Lastly, the conclusion is often forgotten because of a lack of time management. Many speeches trickle off with last bits of argumentation, which can allow you to finish making your last point, but is a missed opportunity for impact. If you’re desperate for time and feel that that last point is crucial to your argument, then go ahead and finish with it. But if you have enough time and organization to plan in a closer, that can really set apart your speech and leave a last thought in your judge’s mind. A closer can be a quote, impactful piece of evidence, repeating your negative philosophy, or other winsome saying. One that some of my friends and I shamelessly stole from another debater was to say “I wish I could tell you _____… but I can’t. I wish I could tell you _____… but I can’t. But what I can tell you is that ___________.” Figure out your own style, try different things, and most importantly have fun with it! Experimenting with openers and closers was one of my favorite things about debating.

They made every round different, unique, and fun! Of course, some debate rounds are harder than others. Maybe you’re hitting a squirrel case and don’t have the prep time or mental energy to brainstorm a cohesive and relevant introduction. Maybe you ran out of prep time scrambling to think of a response to a certain argument and give a speech without a closer. Of course, it’s not the end of the world. But these four elements can be seen as a checklist of goals for every speech. Try to plan ahead as much as possible, and don’t be afraid to use your prep time to craft the perfect speech. One of my pet peeves is to see debaters finish a round with minutes of unused prep time and messily organized speeches.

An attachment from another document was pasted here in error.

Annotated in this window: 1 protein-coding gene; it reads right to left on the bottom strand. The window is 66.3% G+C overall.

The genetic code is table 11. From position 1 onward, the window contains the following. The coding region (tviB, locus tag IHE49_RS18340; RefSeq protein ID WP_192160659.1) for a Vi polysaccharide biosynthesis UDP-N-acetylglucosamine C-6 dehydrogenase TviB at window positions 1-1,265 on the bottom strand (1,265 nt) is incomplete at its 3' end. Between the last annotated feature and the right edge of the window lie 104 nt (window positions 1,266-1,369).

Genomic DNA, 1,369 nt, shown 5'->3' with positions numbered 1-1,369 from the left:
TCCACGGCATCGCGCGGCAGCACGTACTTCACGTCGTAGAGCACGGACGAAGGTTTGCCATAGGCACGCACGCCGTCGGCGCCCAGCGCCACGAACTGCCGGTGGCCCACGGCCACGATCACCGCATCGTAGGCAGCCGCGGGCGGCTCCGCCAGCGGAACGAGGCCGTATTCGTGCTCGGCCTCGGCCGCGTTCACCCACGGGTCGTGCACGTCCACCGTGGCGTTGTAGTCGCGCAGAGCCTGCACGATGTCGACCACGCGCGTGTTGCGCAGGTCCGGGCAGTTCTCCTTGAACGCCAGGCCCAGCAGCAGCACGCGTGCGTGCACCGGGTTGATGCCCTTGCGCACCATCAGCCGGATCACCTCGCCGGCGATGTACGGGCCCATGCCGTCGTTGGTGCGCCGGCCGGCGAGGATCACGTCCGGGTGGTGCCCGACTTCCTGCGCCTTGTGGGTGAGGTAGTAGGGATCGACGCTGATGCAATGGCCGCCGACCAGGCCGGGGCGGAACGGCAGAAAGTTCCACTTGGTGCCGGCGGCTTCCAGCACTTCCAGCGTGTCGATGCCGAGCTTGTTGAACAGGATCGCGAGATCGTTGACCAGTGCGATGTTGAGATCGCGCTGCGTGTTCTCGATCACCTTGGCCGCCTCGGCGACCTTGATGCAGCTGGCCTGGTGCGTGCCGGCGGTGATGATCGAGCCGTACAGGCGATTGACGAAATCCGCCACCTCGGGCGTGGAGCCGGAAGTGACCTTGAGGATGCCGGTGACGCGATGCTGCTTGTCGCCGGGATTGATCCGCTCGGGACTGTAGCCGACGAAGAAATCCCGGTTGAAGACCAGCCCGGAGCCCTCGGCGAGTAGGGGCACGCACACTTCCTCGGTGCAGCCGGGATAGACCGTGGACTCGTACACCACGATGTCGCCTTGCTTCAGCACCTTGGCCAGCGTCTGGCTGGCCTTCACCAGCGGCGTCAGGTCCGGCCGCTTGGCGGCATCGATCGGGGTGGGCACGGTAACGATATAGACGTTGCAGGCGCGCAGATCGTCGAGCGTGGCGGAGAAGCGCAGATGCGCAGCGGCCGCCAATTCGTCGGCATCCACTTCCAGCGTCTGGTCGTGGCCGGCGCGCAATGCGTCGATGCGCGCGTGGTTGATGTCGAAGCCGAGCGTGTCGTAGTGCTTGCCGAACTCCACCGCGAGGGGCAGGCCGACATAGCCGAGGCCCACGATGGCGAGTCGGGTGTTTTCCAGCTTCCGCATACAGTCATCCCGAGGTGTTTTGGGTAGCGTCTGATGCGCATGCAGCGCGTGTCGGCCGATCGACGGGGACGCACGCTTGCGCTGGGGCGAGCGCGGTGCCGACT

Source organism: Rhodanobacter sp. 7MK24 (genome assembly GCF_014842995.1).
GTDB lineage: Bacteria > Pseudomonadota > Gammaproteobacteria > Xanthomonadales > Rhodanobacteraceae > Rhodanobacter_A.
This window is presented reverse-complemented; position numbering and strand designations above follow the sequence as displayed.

Each of these elements is important to have a well rounded and structured speech, and it will likely impress your judge and audience if you can nail all four elements! I have used this worksheet many times, and have found it to be a helpful reminder and place to fill in the blanks and have everything on one page. Feel free to screenshot and print this worksheet, or modify it for your own use!